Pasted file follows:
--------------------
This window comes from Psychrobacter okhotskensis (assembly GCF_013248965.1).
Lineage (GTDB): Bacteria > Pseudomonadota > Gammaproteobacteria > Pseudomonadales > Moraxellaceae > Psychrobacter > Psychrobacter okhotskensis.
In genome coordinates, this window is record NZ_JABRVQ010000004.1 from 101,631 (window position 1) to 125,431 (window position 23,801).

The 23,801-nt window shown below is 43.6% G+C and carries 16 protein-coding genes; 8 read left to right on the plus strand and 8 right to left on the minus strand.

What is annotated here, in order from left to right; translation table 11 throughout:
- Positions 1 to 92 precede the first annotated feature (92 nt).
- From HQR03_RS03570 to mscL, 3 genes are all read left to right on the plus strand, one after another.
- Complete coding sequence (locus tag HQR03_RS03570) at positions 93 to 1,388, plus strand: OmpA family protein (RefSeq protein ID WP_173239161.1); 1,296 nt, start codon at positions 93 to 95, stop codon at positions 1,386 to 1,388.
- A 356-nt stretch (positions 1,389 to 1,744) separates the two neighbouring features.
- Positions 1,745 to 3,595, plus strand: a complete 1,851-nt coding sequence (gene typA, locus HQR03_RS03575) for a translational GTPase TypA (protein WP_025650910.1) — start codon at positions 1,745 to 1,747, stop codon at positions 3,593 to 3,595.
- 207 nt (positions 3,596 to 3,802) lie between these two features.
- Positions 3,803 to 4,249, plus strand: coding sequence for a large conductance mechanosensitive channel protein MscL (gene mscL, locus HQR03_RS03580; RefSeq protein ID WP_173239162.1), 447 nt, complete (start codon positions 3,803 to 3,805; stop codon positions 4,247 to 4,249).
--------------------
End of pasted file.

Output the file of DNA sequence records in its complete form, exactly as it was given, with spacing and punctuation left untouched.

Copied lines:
This window comes from Psychrobacter okhotskensis (assembly GCF_013248965.1).
Lineage (GTDB): Bacteria > Pseudomonadota > Gammaproteobacteria > Pseudomonadales > Moraxellaceae > Psychrobacter > Psychrobacter okhotskensis.
In genome coordinates, this window is record NZ_JABRVQ010000004.1 from 101,631 (window position 1) to 125,431 (window position 23,801).

The 23,801-nt window shown below is 43.6% G+C and carries 16 protein-coding genes; 8 read left to right on the plus strand and 8 right to left on the minus strand.

What is annotated here, in order from left to right; translation table 11 throughout:
- Positions 1 to 92 precede the first annotated feature (92 nt).
- From HQR03_RS03570 to mscL, 3 genes are all read left to right on the plus strand, one after another.
- Complete coding sequence (locus tag HQR03_RS03570) at positions 93 to 1,388, plus strand: OmpA family protein (RefSeq protein ID WP_173239161.1); 1,296 nt, start codon at positions 93 to 95, stop codon at positions 1,386 to 1,388.
- A 356-nt stretch (positions 1,389 to 1,744) separates the two neighbouring features.
- Positions 1,745 to 3,595, plus strand: a complete 1,851-nt coding sequence (gene typA, locus HQR03_RS03575) for a translational GTPase TypA (protein WP_025650910.1) — start codon at positions 1,745 to 1,747, stop codon at positions 3,593 to 3,595.
- 207 nt (positions 3,596 to 3,802) lie between these two features.
- Positions 3,803 to 4,249, plus strand: coding sequence for a large conductance mechanosensitive channel protein MscL (gene mscL, locus HQR03_RS03580; RefSeq protein ID WP_173239162.1), 447 nt, complete (start codon positions 3,803 to 3,805; stop codon positions 4,247 to 4,249).